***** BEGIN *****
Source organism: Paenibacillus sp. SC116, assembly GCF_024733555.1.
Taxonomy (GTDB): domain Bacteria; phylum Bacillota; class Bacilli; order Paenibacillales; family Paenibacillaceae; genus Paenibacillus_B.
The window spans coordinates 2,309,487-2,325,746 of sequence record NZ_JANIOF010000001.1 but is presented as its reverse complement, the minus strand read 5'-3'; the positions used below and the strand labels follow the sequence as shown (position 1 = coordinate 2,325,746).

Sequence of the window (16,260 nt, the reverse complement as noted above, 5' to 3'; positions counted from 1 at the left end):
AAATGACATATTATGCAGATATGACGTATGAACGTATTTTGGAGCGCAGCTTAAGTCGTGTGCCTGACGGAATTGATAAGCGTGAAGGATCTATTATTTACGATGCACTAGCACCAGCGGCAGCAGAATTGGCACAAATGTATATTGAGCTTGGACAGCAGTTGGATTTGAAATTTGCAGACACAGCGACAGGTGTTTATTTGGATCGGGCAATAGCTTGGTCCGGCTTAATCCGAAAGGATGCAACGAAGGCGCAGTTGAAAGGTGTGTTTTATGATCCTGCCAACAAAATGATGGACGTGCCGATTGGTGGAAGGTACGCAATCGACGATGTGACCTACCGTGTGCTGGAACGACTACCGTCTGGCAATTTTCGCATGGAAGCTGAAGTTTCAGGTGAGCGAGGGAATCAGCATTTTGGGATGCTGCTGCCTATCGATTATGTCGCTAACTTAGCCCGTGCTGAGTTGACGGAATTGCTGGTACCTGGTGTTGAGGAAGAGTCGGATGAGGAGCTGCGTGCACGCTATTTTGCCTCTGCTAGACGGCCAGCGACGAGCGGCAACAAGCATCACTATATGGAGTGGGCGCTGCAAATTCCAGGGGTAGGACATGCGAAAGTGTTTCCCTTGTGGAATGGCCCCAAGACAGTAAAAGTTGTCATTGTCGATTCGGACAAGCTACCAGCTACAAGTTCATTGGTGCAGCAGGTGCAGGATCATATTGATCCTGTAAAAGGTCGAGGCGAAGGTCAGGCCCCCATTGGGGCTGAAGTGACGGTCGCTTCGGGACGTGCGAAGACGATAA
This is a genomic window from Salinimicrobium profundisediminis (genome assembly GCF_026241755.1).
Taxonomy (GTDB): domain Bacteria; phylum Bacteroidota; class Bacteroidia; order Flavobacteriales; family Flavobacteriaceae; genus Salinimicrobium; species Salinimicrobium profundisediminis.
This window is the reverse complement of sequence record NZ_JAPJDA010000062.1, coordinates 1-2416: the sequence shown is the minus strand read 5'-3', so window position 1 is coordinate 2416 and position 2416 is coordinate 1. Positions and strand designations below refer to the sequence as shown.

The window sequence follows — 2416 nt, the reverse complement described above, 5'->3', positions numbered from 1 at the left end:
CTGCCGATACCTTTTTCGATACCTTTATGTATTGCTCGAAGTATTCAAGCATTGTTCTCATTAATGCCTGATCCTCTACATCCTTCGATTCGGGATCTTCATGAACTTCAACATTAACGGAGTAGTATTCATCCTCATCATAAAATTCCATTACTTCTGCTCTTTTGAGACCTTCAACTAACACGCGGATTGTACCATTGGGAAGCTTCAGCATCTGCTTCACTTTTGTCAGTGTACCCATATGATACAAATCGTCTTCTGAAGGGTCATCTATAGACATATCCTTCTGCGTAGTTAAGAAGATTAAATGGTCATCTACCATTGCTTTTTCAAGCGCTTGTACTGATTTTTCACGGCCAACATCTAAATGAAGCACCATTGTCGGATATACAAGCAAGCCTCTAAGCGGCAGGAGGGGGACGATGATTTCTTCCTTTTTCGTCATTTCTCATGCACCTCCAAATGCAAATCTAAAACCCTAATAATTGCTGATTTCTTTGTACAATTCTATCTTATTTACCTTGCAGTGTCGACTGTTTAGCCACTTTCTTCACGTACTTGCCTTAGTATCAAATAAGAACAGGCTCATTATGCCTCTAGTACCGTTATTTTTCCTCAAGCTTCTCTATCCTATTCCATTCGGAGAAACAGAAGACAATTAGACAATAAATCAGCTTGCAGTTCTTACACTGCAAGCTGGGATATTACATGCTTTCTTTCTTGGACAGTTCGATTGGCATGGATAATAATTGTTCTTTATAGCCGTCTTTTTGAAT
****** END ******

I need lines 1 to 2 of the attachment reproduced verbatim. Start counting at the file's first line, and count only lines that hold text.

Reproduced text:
Source organism: Paenibacillus sp. SC116, assembly GCF_024733555.1.
Taxonomy (GTDB): domain Bacteria; phylum Bacillota; class Bacilli; order Paenibacillales; family Paenibacillaceae; genus Paenibacillus_B.